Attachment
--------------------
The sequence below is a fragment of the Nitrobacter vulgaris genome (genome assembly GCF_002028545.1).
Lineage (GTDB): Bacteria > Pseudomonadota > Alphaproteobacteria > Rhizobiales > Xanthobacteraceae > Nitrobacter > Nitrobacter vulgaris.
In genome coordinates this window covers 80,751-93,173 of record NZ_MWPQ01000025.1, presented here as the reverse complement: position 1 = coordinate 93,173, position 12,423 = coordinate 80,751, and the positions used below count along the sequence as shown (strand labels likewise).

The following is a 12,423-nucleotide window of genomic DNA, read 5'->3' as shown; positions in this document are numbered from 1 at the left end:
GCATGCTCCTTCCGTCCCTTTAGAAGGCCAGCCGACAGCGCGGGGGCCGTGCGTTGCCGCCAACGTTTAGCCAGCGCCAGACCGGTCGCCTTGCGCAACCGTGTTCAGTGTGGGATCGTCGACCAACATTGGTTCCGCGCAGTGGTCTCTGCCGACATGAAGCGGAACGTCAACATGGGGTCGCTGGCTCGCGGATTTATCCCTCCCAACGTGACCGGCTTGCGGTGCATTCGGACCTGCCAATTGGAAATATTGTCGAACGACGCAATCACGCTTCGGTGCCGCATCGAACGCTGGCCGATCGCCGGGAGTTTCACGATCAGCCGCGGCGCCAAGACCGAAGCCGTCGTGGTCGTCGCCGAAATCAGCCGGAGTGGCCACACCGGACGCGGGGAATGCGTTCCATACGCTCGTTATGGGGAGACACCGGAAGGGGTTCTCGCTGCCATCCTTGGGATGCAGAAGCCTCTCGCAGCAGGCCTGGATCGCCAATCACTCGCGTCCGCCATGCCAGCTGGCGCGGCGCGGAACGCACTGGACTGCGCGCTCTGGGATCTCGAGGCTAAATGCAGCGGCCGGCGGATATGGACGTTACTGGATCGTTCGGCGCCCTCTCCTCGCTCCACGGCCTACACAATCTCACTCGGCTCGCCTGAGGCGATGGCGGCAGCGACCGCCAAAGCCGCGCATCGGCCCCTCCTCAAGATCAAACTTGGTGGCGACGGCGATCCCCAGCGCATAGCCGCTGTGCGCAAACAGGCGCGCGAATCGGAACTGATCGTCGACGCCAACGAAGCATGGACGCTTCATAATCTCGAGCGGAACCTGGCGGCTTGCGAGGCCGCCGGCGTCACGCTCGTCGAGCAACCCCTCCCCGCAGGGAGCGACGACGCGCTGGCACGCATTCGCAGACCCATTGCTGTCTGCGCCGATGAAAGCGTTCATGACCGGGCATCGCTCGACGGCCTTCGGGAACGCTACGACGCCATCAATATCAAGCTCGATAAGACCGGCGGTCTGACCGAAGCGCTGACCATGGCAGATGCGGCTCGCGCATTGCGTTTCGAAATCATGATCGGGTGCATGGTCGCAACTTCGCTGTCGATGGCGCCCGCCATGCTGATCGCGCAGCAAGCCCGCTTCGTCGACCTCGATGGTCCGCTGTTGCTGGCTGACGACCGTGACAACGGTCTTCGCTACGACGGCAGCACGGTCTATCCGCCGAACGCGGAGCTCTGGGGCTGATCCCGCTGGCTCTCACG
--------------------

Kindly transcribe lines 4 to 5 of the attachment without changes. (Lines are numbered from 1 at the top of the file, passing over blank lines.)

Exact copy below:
The following is a 12,423-nucleotide window of genomic DNA, read 5'->3' as shown; positions in this document are numbered from 1 at the left end:
GCATGCTCCTTCCGTCCCTTTAGAAGGCCAGCCGACAGCGCGGGGGCCGTGCGTTGCCGCCAACGTTTAGCCAGCGCCAGACCGGTCGCCTTGCGCAACCGTGTTCAGTGTGGGATCGTCGACCAACATTGGTTCCGCGCAGTGGTCTCTGCCGACATGAAGCGGAACGTCAACATGGGGTCGCTGGCTCGCGGATTTATCCCTCCCAACGTGACCGGCTTGCGGTGCATTCGGACCTGCCAATTGGAAATATTGTCGAACGACGCAATCACGCTTCGGTGCCGCATCGAACGCTGGCCGATCGCCGGGAGTTTCACGATCAGCCGCGGCGCCAAGACCGAAGCCGTCGTGGTCGTCGCCGAAATCAGCCGGAGTGGCCACACCGGACGCGGGGAATGCGTTCCATACGCTCGTTATGGGGAGACACCGGAAGGGGTTCTCGCTGCCATCCTTGGGATGCAGAAGCCTCTCGCAGCAGGCCTGGATCGCCAATCACTCGCGTCCGCCATGCCAGCTGGCGCGGCGCGGAACGCACTGGACTGCGCGCTCTGGGATCTCGAGGCTAAATGCAGCGGCCGGCGGATATGGACGTTACTGGATCGTTCGGCGCCCTCTCCTCGCTCCACGGCCTACACAATCTCACTCGGCTCGCCTGAGGCGATGGCGGCAGCGACCGCCAAAGCCGCGCATCGGCCCCTCCTCAAGATCAAACTTGGTGGCGACGGCGATCCCCAGCGCATAGCCGCTGTGCGCAAACAGGCGCGCGAATCGGAACTGATCGTCGACGCCAACGAAGCATGGACGCTTCATAATCTCGAGCGGAACCTGGCGGCTTGCGAGGCCGCCGGCGTCACGCTCGTCGAGCAACCCCTCCCCGCAGGGAGCGACGACGCGCTGGCACGCATTCGCAGACCCATTGCTGTCTGCGCCGATGAAAGCGTTCATGACCGGGCATCGCTCGACGGCCTTCGGGAACGCTACGACGCCATCAATATCAAGCTCGATAAGACCGGCGGTCTGACCGAAGCGCTGACCATGGCAGATGCGGCTCGCGCATTGCGTTTCGAAATCATGATCGGGTGCATGGTCGCAACTTCGCTGTCGATGGCGCCCGCCATGCTGATCGCGCAGCAAGCCCGCTTCGTCGACCTCGATGGTCCGCTGTTGCTGGCTGACGACCGTGACAACGGTCTTCGCTACGACGGCAGCACGGTCTATCCGCCGAACGCGGAGCTCTGGGGCTGATCCCGCTGGCTCTCACG